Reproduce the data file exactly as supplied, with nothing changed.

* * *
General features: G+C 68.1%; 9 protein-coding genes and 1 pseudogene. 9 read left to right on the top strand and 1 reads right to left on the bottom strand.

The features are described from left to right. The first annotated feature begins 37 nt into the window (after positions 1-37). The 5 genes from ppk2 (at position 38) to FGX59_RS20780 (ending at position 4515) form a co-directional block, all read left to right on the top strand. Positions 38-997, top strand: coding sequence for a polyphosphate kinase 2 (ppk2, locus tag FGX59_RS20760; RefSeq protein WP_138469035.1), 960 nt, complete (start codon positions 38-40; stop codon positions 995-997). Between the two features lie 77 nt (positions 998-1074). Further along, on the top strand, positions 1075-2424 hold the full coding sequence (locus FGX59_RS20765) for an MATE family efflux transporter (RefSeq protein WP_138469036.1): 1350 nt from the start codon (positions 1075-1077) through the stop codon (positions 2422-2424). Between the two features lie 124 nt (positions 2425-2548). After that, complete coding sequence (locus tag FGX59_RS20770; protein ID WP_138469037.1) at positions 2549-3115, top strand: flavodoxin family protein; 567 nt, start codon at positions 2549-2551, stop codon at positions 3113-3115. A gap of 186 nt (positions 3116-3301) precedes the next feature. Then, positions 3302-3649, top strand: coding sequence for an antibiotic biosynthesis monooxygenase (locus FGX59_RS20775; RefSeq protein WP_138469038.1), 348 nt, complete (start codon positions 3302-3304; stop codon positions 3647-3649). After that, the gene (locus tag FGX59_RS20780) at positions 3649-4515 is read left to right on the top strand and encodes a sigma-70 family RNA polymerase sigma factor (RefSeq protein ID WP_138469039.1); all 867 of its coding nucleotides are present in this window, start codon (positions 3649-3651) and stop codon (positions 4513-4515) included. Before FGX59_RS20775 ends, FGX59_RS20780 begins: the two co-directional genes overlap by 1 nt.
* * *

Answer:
General features: G+C 68.1%; 9 protein-coding genes and 1 pseudogene. 9 read left to right on the top strand and 1 reads right to left on the bottom strand.

The features are described from left to right. The first annotated feature begins 37 nt into the window (after positions 1-37). The 5 genes from ppk2 (at position 38) to FGX59_RS20780 (ending at position 4515) form a co-directional block, all read left to right on the top strand. Positions 38-997, top strand: coding sequence for a polyphosphate kinase 2 (ppk2, locus tag FGX59_RS20760; RefSeq protein WP_138469035.1), 960 nt, complete (start codon positions 38-40; stop codon positions 995-997). Between the two features lie 77 nt (positions 998-1074). Further along, on the top strand, positions 1075-2424 hold the full coding sequence (locus FGX59_RS20765) for an MATE family efflux transporter (RefSeq protein WP_138469036.1): 1350 nt from the start codon (positions 1075-1077) through the stop codon (positions 2422-2424). Between the two features lie 124 nt (positions 2425-2548). After that, complete coding sequence (locus tag FGX59_RS20770; protein ID WP_138469037.1) at positions 2549-3115, top strand: flavodoxin family protein; 567 nt, start codon at positions 2549-2551, stop codon at positions 3113-3115. A gap of 186 nt (positions 3116-3301) precedes the next feature. Then, positions 3302-3649, top strand: coding sequence for an antibiotic biosynthesis monooxygenase (locus FGX59_RS20775; RefSeq protein WP_138469038.1), 348 nt, complete (start codon positions 3302-3304; stop codon positions 3647-3649). After that, the gene (locus tag FGX59_RS20780) at positions 3649-4515 is read left to right on the top strand and encodes a sigma-70 family RNA polymerase sigma factor (RefSeq protein ID WP_138469039.1); all 867 of its coding nucleotides are present in this window, start codon (positions 3649-3651) and stop codon (positions 4513-4515) included. Before FGX59_RS20775 ends, FGX59_RS20780 begins: the two co-directional genes overlap by 1 nt.